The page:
Calculating The Rate Of Change Of Momentum
You can combine two equations to show how to calculate the force involved when a change in momentum happens:
force = mass × acceleration
Acceleration appears in both equations, giving:
force = mass × \ = \
- force is measured in newtons
- change in momentum is measured in kilogram metres per second
- time taken is measured in seconds
The equation shows that the force involved is equal to the rate of change of momentum.
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How Is Coefficient Of Friction Calculated
How is coefficient of static friction and coefficient of kinetic friction is calculated in real life without knowing the frictional force?
I can not give you an example for all surfaces, but for an inclined plane, the formula is pretty straightforward. Suppose you wanted to find the coefficient of friction between a block and an incline. Keep the block on the incline, and if the block is stationary, try to increase the angle of incline until the block just begins to slide. At this point, the force on the object is just equal to the maximum value of static friction, i.e. $\mu\ mg\ \text\ \theta$ where $\theta$ is the angle of incline. And what is the force on the object? Well, it’s the other component of weight i.e. $mg\ \text\ \theta$.For equilibrium condition, you equate these two-$$\mu\ mg\ \text\ \theta=mg\ \text\ \theta$$from which you simply get- $$\mu=\text\ \theta$$
For an increased accuracy, repeat the above experiment with heavier/lighter blocks, different inclines of the same material, and also take care to keep the surface smooth enough to allow a uniform incline. Take the mean and you will get a really close value. Note that in this answer I have simply shown a really general method which is far from rigorous, but I hope this still helps
Iii Using Autocorrect For Math:
When you work with many documents and often need to paste one specialsymbol, you may not want to insert an equation each time. Microsoft Word offers ahelpful feature named AutoCorrect. The AutoCorrect options in MicrosoftWord propose two different ways to quickly add any special character, such as amicro sign or mu letter from the Greek alphabet, or evenlarge pieces of text:
How To Find Force Of Friction
Example 2 Calculating The Number Of Electrons That Move Through A Calculator
If the 0.300-mA current through the calculator mentioned in;Example 1;is carried by electrons, how many electrons per second pass through it?
The current calculated in the previous example was defined for the flow of positive charge. For electrons, the magnitude is the same, but the sign is opposite,;Ielectrons =;0.300;×;103C/s. Since each electron has a charge of;1.60×1019;C, we can convert the current in coulombs per second to electrons per second.
Starting with the definition of current, we have
We divide this by the charge per electron, so that
\begin\frac^}}}& =& \frac\times }^\text}}\times \frac^}}\times }^}\text}\\ & =& \text\times }^}\frac^}}}\end\\.
There are so many charged particles moving, even in small currents, that individual charges are not noticed, just as individual water molecules are not noticed in water flow. Even more amazing is that they do not always keep moving forward like soldiers in a parade. Rather they are like a crowd of people with movement in different directions but a general trend to move forward. There are lots of collisions with atoms in the metal wire and, of course, with other electrons.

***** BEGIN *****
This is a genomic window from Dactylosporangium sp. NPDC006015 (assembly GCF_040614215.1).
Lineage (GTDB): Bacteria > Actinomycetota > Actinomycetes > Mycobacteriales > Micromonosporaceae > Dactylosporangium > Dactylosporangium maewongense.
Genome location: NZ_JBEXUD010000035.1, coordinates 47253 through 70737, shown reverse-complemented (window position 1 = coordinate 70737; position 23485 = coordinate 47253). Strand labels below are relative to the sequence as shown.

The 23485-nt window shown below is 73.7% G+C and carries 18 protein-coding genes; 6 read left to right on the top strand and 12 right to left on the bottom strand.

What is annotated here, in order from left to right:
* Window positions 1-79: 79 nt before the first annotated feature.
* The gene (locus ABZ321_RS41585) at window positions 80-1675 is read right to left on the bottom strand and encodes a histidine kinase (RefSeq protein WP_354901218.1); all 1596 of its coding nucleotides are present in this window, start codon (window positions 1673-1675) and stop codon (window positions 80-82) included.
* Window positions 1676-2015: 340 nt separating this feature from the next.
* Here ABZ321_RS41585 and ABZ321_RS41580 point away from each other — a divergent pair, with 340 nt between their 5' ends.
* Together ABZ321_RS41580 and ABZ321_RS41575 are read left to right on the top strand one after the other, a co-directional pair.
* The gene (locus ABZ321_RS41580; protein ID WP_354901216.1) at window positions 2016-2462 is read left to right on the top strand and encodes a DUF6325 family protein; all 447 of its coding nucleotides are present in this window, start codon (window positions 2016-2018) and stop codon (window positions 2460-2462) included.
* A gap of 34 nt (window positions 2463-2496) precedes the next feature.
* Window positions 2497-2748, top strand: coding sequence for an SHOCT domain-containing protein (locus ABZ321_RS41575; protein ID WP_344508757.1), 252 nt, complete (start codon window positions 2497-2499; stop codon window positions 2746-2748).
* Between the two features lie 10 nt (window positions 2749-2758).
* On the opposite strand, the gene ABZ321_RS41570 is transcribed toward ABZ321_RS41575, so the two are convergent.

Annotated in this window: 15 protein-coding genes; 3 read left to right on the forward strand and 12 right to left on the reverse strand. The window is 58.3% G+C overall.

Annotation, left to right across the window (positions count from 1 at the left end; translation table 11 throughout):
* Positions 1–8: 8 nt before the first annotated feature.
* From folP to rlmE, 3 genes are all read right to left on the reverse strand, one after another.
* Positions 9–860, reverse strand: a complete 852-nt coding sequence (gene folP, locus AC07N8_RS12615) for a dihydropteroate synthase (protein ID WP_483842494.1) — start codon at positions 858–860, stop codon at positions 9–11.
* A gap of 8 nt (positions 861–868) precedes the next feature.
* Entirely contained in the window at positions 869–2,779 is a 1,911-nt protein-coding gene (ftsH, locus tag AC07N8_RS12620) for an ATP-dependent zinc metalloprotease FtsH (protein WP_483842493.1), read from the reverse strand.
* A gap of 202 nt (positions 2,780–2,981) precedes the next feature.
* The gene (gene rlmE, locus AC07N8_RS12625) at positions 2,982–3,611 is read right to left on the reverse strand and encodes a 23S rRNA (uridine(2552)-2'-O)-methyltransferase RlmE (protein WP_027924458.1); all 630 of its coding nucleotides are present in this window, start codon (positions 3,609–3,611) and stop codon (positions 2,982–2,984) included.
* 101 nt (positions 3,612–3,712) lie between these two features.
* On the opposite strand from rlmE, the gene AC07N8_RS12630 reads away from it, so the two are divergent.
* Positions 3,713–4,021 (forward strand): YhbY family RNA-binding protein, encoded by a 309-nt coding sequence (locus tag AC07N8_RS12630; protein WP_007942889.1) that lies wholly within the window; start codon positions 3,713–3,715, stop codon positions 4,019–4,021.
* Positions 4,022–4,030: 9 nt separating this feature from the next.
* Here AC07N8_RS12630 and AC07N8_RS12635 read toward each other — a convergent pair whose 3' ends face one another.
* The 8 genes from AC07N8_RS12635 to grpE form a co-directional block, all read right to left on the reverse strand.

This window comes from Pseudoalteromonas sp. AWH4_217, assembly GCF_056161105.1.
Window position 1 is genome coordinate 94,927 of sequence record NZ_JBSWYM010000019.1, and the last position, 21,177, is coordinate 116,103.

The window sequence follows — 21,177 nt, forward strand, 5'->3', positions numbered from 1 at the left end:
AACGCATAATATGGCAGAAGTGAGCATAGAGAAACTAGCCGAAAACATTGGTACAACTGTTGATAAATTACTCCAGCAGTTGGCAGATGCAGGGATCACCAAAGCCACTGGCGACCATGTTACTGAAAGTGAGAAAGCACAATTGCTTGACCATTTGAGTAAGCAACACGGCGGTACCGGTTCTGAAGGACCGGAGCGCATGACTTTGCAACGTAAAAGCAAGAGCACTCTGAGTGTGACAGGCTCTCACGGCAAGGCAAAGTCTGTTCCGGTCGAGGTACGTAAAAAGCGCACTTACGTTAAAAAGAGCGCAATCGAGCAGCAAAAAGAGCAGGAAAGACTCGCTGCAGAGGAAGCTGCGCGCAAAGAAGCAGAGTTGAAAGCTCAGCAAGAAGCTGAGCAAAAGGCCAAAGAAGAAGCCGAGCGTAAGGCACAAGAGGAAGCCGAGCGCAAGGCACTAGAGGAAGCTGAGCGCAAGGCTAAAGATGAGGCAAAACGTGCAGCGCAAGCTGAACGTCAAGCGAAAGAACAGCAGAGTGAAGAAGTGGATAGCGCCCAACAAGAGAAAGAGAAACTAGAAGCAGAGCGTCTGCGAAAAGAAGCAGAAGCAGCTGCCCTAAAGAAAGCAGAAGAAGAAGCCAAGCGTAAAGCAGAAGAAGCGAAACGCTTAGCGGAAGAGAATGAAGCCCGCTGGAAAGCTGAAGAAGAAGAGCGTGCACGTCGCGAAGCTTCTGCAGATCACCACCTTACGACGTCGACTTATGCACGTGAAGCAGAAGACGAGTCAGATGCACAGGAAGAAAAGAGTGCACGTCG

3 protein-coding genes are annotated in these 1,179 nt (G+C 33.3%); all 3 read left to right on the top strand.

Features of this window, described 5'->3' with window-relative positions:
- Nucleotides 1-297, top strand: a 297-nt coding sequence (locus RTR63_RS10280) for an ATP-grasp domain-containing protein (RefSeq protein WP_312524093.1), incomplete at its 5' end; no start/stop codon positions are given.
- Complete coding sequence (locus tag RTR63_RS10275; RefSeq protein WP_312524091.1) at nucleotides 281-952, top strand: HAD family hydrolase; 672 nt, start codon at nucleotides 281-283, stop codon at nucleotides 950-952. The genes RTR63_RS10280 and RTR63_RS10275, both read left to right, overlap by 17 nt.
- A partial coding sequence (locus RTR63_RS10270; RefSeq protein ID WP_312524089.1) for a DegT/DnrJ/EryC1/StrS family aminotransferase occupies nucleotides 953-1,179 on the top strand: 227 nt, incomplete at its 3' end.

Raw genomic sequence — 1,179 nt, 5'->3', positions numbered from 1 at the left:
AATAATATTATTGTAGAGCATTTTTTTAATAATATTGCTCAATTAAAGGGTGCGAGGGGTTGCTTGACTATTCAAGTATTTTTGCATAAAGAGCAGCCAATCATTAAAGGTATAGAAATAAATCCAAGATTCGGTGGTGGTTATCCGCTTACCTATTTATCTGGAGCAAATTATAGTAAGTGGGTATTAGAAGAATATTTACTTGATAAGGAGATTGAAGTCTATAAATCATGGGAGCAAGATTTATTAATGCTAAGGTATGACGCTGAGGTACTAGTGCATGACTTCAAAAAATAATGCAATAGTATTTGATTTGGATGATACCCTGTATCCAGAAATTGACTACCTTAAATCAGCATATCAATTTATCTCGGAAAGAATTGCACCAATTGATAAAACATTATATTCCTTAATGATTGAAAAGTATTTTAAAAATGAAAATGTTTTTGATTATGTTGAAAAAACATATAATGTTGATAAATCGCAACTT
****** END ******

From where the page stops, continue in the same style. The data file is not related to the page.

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Values For Some Common Materials
The following table should be used with caution as the permeability of ferromagnetic materials varies greatly with field strength. For example, 4% Si steel has an initial relative permeability of 2,000 and a maximum of 35,000 and, indeed, the relative permeability of any material at a sufficiently high field strength trends toward 1 .
A good magnetic core material must have high permeability.
For passivemagnetic levitation a relative permeability below 1 is needed .
Permeability varies with a magnetic field. Values shown above are approximate and valid only at the magnetic fields shown. They are given for a zero frequency; in practice, the permeability is generally a function of the frequency. When the frequency is considered, the permeability can be complex, corresponding to the in-phase and out of phase response.
Example Question #2 : Normal Force And Weight
Consider the following system:
There are two forces in play in this scenario: gravity and friction. We can use Newton’s second law to form an expression with these forces:
Substituting in expressions for each force, we get:
If you are unsure of whether to use cosine;or sine;for each force, think about the situation practically. The flatter the slope gets, the less the force of gravity will have an effect on moving the block down the plane, hence the use of the sine;function. Also, the flatter the slope gets, the greater the normal force will become, hence the use of the cosine;function.
Canceling out mass and rearranging for the coefficient of friction, we get:
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How To Find The Force Of Friction Without Knowing The Coefficient Of Friction